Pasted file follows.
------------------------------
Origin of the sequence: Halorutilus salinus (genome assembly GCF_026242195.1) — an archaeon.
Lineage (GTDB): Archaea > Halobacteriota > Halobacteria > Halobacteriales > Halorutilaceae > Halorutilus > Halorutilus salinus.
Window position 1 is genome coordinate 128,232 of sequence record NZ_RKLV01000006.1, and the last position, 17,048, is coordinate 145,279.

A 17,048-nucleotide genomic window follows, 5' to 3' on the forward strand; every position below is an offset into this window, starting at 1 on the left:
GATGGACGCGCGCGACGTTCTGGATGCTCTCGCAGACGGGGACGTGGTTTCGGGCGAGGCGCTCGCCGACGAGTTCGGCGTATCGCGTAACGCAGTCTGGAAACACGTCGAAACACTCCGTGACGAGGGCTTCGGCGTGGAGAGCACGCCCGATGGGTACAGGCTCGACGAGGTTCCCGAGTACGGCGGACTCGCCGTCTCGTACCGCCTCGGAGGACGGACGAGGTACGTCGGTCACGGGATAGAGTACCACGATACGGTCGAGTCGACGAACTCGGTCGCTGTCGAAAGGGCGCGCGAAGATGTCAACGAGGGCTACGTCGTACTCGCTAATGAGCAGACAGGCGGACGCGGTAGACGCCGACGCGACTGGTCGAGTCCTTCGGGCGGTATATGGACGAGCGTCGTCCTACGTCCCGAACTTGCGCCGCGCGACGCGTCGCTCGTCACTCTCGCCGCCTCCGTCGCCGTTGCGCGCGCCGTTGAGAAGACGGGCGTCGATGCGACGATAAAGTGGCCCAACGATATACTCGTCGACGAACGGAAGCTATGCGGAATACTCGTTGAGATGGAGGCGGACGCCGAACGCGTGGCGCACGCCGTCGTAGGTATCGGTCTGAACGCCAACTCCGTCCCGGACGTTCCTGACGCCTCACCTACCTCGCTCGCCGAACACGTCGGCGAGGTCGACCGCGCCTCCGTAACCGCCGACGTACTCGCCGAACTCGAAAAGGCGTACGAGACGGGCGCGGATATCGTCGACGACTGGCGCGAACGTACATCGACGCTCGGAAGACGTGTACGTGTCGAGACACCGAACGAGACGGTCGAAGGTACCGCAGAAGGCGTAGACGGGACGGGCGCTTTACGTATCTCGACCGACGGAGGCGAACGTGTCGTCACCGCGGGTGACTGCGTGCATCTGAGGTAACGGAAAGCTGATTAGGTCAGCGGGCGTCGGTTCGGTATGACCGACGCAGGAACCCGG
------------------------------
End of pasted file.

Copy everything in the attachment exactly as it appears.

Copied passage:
Origin of the sequence: Halorutilus salinus (genome assembly GCF_026242195.1) — an archaeon.
Lineage (GTDB): Archaea > Halobacteriota > Halobacteria > Halobacteriales > Halorutilaceae > Halorutilus > Halorutilus salinus.
Window position 1 is genome coordinate 128,232 of sequence record NZ_RKLV01000006.1, and the last position, 17,048, is coordinate 145,279.

A 17,048-nucleotide genomic window follows, 5' to 3' on the forward strand; every position below is an offset into this window, starting at 1 on the left:
GATGGACGCGCGCGACGTTCTGGATGCTCTCGCAGACGGGGACGTGGTTTCGGGCGAGGCGCTCGCCGACGAGTTCGGCGTATCGCGTAACGCAGTCTGGAAACACGTCGAAACACTCCGTGACGAGGGCTTCGGCGTGGAGAGCACGCCCGATGGGTACAGGCTCGACGAGGTTCCCGAGTACGGCGGACTCGCCGTCTCGTACCGCCTCGGAGGACGGACGAGGTACGTCGGTCACGGGATAGAGTACCACGATACGGTCGAGTCGACGAACTCGGTCGCTGTCGAAAGGGCGCGCGAAGATGTCAACGAGGGCTACGTCGTACTCGCTAATGAGCAGACAGGCGGACGCGGTAGACGCCGACGCGACTGGTCGAGTCCTTCGGGCGGTATATGGACGAGCGTCGTCCTACGTCCCGAACTTGCGCCGCGCGACGCGTCGCTCGTCACTCTCGCCGCCTCCGTCGCCGTTGCGCGCGCCGTTGAGAAGACGGGCGTCGATGCGACGATAAAGTGGCCCAACGATATACTCGTCGACGAACGGAAGCTATGCGGAATACTCGTTGAGATGGAGGCGGACGCCGAACGCGTGGCGCACGCCGTCGTAGGTATCGGTCTGAACGCCAACTCCGTCCCGGACGTTCCTGACGCCTCACCTACCTCGCTCGCCGAACACGTCGGCGAGGTCGACCGCGCCTCCGTAACCGCCGACGTACTCGCCGAACTCGAAAAGGCGTACGAGACGGGCGCGGATATCGTCGACGACTGGCGCGAACGTACATCGACGCTCGGAAGACGTGTACGTGTCGAGACACCGAACGAGACGGTCGAAGGTACCGCAGAAGGCGTAGACGGGACGGGCGCTTTACGTATCTCGACCGACGGAGGCGAACGTGTCGTCACCGCGGGTGACTGCGTGCATCTGAGGTAACGGAAAGCTGATTAGGTCAGCGGGCGTCGGTTCGGTATGACCGACGCAGGAACCCGG